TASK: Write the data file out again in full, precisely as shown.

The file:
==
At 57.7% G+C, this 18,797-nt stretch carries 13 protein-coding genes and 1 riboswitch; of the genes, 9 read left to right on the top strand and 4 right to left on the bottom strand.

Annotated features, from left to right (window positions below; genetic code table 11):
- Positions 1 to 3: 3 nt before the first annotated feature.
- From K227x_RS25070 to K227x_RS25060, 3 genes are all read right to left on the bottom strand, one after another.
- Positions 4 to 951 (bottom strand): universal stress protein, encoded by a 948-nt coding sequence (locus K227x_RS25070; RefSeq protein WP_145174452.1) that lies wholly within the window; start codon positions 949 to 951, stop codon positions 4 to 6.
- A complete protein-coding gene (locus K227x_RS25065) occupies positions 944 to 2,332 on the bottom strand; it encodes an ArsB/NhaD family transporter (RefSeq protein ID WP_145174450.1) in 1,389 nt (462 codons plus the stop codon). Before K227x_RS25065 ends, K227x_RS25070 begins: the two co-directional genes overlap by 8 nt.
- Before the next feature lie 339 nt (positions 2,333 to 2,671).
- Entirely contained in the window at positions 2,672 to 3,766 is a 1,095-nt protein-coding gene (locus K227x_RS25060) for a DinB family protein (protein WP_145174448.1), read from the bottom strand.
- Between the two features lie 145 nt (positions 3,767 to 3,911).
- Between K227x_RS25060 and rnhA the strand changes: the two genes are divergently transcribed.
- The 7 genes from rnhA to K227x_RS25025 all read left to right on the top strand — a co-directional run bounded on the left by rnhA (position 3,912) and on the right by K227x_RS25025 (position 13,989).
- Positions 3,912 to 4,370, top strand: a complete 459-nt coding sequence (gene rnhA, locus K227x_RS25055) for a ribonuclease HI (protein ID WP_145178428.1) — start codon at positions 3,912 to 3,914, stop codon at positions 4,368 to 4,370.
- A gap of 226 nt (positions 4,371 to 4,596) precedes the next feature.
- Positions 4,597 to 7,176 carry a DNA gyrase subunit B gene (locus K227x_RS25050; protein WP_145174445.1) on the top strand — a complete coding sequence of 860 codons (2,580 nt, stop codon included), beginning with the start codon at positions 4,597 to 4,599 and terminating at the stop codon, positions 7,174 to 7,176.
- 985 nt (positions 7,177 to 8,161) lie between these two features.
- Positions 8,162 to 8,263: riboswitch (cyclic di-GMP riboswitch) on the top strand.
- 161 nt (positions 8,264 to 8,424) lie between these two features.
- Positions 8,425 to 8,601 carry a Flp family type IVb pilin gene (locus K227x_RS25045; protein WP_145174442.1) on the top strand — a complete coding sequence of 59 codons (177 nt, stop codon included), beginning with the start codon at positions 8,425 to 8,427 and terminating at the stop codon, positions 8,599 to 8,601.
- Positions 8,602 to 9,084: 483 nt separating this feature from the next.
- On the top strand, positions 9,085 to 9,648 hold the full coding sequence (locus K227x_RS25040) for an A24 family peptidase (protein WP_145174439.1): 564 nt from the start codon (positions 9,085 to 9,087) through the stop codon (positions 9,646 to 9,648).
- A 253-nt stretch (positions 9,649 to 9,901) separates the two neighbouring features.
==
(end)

At 57.7% G+C, this 18,797-nt stretch carries 13 protein-coding genes and 1 riboswitch; of the genes, 9 read left to right on the top strand and 4 right to left on the bottom strand.

Annotated features, from left to right (window positions below; genetic code table 11):
- Positions 1 to 3: 3 nt before the first annotated feature.
- From K227x_RS25070 to K227x_RS25060, 3 genes are all read right to left on the bottom strand, one after another.
- Positions 4 to 951 (bottom strand): universal stress protein, encoded by a 948-nt coding sequence (locus K227x_RS25070; RefSeq protein WP_145174452.1) that lies wholly within the window; start codon positions 949 to 951, stop codon positions 4 to 6.
- A complete protein-coding gene (locus K227x_RS25065) occupies positions 944 to 2,332 on the bottom strand; it encodes an ArsB/NhaD family transporter (RefSeq protein ID WP_145174450.1) in 1,389 nt (462 codons plus the stop codon). Before K227x_RS25065 ends, K227x_RS25070 begins: the two co-directional genes overlap by 8 nt.
- Before the next feature lie 339 nt (positions 2,333 to 2,671).
- Entirely contained in the window at positions 2,672 to 3,766 is a 1,095-nt protein-coding gene (locus K227x_RS25060) for a DinB family protein (protein WP_145174448.1), read from the bottom strand.
- Between the two features lie 145 nt (positions 3,767 to 3,911).
- Between K227x_RS25060 and rnhA the strand changes: the two genes are divergently transcribed.
- The 7 genes from rnhA to K227x_RS25025 all read left to right on the top strand — a co-directional run bounded on the left by rnhA (position 3,912) and on the right by K227x_RS25025 (position 13,989).
- Positions 3,912 to 4,370, top strand: a complete 459-nt coding sequence (gene rnhA, locus K227x_RS25055) for a ribonuclease HI (protein ID WP_145178428.1) — start codon at positions 3,912 to 3,914, stop codon at positions 4,368 to 4,370.
- A gap of 226 nt (positions 4,371 to 4,596) precedes the next feature.
- Positions 4,597 to 7,176 carry a DNA gyrase subunit B gene (locus K227x_RS25050; protein WP_145174445.1) on the top strand — a complete coding sequence of 860 codons (2,580 nt, stop codon included), beginning with the start codon at positions 4,597 to 4,599 and terminating at the stop codon, positions 7,174 to 7,176.
- 985 nt (positions 7,177 to 8,161) lie between these two features.
- Positions 8,162 to 8,263: riboswitch (cyclic di-GMP riboswitch) on the top strand.
- 161 nt (positions 8,264 to 8,424) lie between these two features.
- Positions 8,425 to 8,601 carry a Flp family type IVb pilin gene (locus K227x_RS25045; protein WP_145174442.1) on the top strand — a complete coding sequence of 59 codons (177 nt, stop codon included), beginning with the start codon at positions 8,425 to 8,427 and terminating at the stop codon, positions 8,599 to 8,601.
- Positions 8,602 to 9,084: 483 nt separating this feature from the next.
- On the top strand, positions 9,085 to 9,648 hold the full coding sequence (locus K227x_RS25040) for an A24 family peptidase (protein WP_145174439.1): 564 nt from the start codon (positions 9,085 to 9,087) through the stop codon (positions 9,646 to 9,648).
- A 253-nt stretch (positions 9,649 to 9,901) separates the two neighbouring features.